Yet Another Gay Marriage Thread

Homosexuality comes up frequenbtly on Orthodox forums because..

  • Some folks who need Prozac aren't on it yet.

    Votes: 20 27.8%
  • Since drunkeness, adultery, theft and dishonesty have been eradicated it's the only sin left to figh

    Votes: 10 13.9%
  • Apparently most Orthodox Christians have lots of gay family, friends and associates

    Votes: 7 9.7%
  • Orthodox forums attract a lot of self torturing closet cases and men with doubts about thier own mas

    Votes: 20 27.8%
  • Some folks who need Prozac aren't on it yet.

    Votes: 15 20.8%

  • Total voters
    72
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Andrew21091

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Heorhij said:
Ortho_cat said:
The scriptures and the Church's interpretation of the scriptures on the issue of homosexual relationships are rather clear, I believe.
Relationships yes, mariage - no. There is simply no concept of homosexual marriage in Scripture, like there is no concept of biological evolution, electricity, automobiles, airplanes, protons, neutrons, women having rights independently of fathers or husbands, integrals, differentials, other galaxies...
Homosexuality is a sin according to the Church. Can we just decide that something isn't a sin anymore? People say masturbation can reduce stress and has health benefits (or something like that) so should we then say that it isn't a sin anymore? A lot of people also cheat on their spouses, should we just say no big deal to that since everyone does it? Relationships and marriage are similar, since homosexual relations are condemned in the Bible and by the Church, then how can we allow them to marry?
 

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mountainman said:
heorhij seems to be defending the validity of the homosexual lifestyle because in his view it is genetic and therefore not a choice.  And yet this is greatly oversimplified.  First of all, it is in evidence that children are sometimes born with predispositions for certain types of behavior, some sinful.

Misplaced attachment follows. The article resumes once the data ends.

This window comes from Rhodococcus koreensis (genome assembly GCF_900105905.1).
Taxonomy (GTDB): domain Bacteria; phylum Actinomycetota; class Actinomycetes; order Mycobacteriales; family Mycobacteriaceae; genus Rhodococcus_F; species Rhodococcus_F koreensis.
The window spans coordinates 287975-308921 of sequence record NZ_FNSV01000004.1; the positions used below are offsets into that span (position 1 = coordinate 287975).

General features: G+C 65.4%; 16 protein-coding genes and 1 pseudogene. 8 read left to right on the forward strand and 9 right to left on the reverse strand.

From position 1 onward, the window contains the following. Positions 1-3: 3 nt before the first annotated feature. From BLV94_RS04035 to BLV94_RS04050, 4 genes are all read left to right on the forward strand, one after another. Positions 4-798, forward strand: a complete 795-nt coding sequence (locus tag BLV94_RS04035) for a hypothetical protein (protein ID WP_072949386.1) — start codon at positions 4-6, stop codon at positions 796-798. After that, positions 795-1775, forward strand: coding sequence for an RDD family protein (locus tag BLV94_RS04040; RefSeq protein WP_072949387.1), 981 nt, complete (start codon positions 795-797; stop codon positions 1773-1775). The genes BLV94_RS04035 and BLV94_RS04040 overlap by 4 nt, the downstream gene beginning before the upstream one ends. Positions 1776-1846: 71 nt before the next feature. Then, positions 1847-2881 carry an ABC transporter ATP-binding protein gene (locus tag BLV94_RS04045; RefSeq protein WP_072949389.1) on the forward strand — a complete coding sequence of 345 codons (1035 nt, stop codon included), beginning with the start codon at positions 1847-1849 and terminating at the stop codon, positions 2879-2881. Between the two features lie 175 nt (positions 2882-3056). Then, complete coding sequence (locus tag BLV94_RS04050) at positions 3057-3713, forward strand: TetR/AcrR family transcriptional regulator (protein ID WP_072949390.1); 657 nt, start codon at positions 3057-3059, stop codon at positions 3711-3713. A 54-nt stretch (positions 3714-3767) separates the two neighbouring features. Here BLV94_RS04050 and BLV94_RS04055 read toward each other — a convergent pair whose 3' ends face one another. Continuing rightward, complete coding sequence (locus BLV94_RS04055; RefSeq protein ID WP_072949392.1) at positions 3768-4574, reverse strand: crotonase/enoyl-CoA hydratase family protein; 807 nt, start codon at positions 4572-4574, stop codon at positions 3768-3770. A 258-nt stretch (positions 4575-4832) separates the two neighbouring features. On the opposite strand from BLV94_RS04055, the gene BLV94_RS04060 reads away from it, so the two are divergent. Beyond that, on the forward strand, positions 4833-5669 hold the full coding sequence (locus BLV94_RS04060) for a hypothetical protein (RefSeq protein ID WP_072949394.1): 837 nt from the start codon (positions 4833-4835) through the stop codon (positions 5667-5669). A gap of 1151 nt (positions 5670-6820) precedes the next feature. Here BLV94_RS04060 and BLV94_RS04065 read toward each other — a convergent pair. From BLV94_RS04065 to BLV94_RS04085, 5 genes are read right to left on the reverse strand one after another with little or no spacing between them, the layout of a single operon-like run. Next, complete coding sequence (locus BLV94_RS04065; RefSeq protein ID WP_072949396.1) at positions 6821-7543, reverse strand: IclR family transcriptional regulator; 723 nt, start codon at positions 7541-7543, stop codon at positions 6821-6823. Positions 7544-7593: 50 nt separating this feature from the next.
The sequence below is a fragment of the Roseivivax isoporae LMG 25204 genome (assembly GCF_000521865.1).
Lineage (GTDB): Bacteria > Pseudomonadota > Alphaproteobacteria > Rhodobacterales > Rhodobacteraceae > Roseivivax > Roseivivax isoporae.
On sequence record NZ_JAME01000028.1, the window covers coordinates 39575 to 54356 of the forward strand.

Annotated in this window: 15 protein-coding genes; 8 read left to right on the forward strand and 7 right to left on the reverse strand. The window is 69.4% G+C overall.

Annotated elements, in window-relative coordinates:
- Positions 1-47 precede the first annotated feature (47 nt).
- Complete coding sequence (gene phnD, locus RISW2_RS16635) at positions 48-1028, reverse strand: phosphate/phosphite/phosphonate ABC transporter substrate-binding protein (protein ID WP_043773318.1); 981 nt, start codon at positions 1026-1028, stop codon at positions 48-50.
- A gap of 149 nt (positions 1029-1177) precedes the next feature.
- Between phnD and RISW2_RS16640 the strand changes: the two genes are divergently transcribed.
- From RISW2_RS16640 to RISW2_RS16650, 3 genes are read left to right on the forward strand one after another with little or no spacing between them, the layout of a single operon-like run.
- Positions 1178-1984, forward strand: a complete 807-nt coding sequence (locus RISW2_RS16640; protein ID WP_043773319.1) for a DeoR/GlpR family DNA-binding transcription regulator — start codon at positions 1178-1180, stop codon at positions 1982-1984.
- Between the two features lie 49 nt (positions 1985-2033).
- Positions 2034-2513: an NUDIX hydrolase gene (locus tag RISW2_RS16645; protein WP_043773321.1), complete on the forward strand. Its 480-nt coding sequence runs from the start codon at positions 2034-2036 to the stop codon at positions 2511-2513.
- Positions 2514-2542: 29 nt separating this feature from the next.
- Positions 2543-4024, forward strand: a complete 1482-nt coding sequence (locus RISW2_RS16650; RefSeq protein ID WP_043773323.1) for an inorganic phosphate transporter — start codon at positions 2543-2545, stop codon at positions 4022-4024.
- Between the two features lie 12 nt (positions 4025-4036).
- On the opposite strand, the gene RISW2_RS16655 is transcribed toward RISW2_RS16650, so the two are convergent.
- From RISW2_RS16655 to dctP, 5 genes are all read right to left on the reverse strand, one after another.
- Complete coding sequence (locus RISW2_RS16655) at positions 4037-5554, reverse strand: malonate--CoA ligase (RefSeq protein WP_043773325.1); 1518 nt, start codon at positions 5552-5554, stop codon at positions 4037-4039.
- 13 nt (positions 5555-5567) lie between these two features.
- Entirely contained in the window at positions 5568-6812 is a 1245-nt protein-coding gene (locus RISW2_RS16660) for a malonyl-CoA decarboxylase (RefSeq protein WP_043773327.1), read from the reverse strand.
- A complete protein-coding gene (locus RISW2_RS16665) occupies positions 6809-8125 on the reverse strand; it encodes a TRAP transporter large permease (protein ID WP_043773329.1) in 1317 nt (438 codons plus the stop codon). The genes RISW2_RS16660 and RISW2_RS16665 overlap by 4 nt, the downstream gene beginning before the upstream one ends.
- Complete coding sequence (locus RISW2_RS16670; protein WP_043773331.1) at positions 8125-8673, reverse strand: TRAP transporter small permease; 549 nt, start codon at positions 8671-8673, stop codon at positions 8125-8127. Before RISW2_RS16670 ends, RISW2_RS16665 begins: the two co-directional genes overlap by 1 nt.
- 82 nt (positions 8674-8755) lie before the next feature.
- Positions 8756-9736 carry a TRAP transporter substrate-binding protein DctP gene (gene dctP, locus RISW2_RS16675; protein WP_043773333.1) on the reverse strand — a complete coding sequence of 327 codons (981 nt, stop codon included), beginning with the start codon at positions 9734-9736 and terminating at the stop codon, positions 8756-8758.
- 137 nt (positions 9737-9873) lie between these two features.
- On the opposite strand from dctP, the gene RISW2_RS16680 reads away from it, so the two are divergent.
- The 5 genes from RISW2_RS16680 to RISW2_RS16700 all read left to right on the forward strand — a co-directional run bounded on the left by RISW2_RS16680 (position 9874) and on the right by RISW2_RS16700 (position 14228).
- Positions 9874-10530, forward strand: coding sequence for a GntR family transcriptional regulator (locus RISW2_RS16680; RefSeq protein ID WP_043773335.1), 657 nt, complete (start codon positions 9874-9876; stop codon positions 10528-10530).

But why do you equate homosexual predisposition with sinful one?

mountainman said:
We cannot depend completely on nature to provide us with our standard of what is good.  We are all perhaps born with such a "thorn in the flesh".
True, but again, this "thorn" of homosexuality, wasn't it considered a "thorn" because marriage has always been viewed, historically, as a means of procreation - and thus no homosexual sexual relation, given this view of marital relationship, could be seen as marital? What do we say about marital relations now? Are they only for procreation? A man and a woman who has underfone hysterectomy - will they be prohibited by the Church to have sexual relations, when they are married? If a man falls in love with a woman who has no uterus, will he be prohibited by the Church to be married to her and to have sex with her?

mountainman said:
Does this mean we are perpetually victims with no hope for a true struggle against the passions?
Of course not, but just what are these "passions?" Why in the world a love of a man to a man or a woman to a woman is automatically, and irreversibly, deemed a "passion," while the love of our own Fr. George to his wife is not?

mountainman said:
Secondly, I know through personal experience that some gay men do actively choose this lifestyle at some point in their lives for purely psychological reasons, such as a need to compensate for a lack of fatherly love in adolescence.
Really? Are you one of them? Please PM me, let's talk. I somehow suspect that you are not speaking of experience. I would like to see your arguments convincing me that I am wrong as far as this choice goes.

mountainman said:
Given, they may have a predisposition, but this is not the determining factor.  The psychology comes first and foremost, rather than an expression of love...  in fact, what we are speaking about most often when we reference homosexuality is not a particular expression of love but a confusion about the nature and role of sexuality.
Hmmm. Please PM.
 

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Feanor said: